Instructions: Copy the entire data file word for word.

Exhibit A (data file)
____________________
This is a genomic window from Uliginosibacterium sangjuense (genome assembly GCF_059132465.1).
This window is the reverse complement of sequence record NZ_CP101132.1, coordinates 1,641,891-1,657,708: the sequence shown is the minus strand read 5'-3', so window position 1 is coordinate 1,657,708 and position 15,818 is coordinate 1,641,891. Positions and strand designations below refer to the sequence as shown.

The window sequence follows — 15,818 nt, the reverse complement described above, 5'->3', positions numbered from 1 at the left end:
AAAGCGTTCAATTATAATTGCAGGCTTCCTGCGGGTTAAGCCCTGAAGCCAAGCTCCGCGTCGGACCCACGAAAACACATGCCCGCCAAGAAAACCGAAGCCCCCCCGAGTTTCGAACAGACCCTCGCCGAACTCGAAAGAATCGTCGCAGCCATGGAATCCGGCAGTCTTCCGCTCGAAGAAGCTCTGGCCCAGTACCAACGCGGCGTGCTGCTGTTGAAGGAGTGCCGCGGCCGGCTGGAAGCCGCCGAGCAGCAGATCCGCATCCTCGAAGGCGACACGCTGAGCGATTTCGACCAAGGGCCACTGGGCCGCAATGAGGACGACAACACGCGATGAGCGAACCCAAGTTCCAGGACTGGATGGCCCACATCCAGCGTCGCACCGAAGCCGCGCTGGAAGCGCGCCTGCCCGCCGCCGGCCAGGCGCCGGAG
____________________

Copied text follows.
This is a genomic window from Uliginosibacterium sangjuense (genome assembly GCF_059132465.1).
This window is the reverse complement of sequence record NZ_CP101132.1, coordinates 1,641,891-1,657,708: the sequence shown is the minus strand read 5'-3', so window position 1 is coordinate 1,657,708 and position 15,818 is coordinate 1,641,891. Positions and strand designations below refer to the sequence as shown.

The window sequence follows — 15,818 nt, the reverse complement described above, 5'->3', positions numbered from 1 at the left end:
AAAGCGTTCAATTATAATTGCAGGCTTCCTGCGGGTTAAGCCCTGAAGCCAAGCTCCGCGTCGGACCCACGAAAACACATGCCCGCCAAGAAAACCGAAGCCCCCCCGAGTTTCGAACAGACCCTCGCCGAACTCGAAAGAATCGTCGCAGCCATGGAATCCGGCAGTCTTCCGCTCGAAGAAGCTCTGGCCCAGTACCAACGCGGCGTGCTGCTGTTGAAGGAGTGCCGCGGCCGGCTGGAAGCCGCCGAGCAGCAGATCCGCATCCTCGAAGGCGACACGCTGAGCGATTTCGACCAAGGGCCACTGGGCCGCAATGAGGACGACAACACGCGATGAGCGAACCCAAGTTCCAGGACTGGATGGCCCACATCCAGCGTCGCACCGAAGCCGCGCTGGAAGCGCGCCTGCCCGCCGCCGGCCAGGCGCCGGAG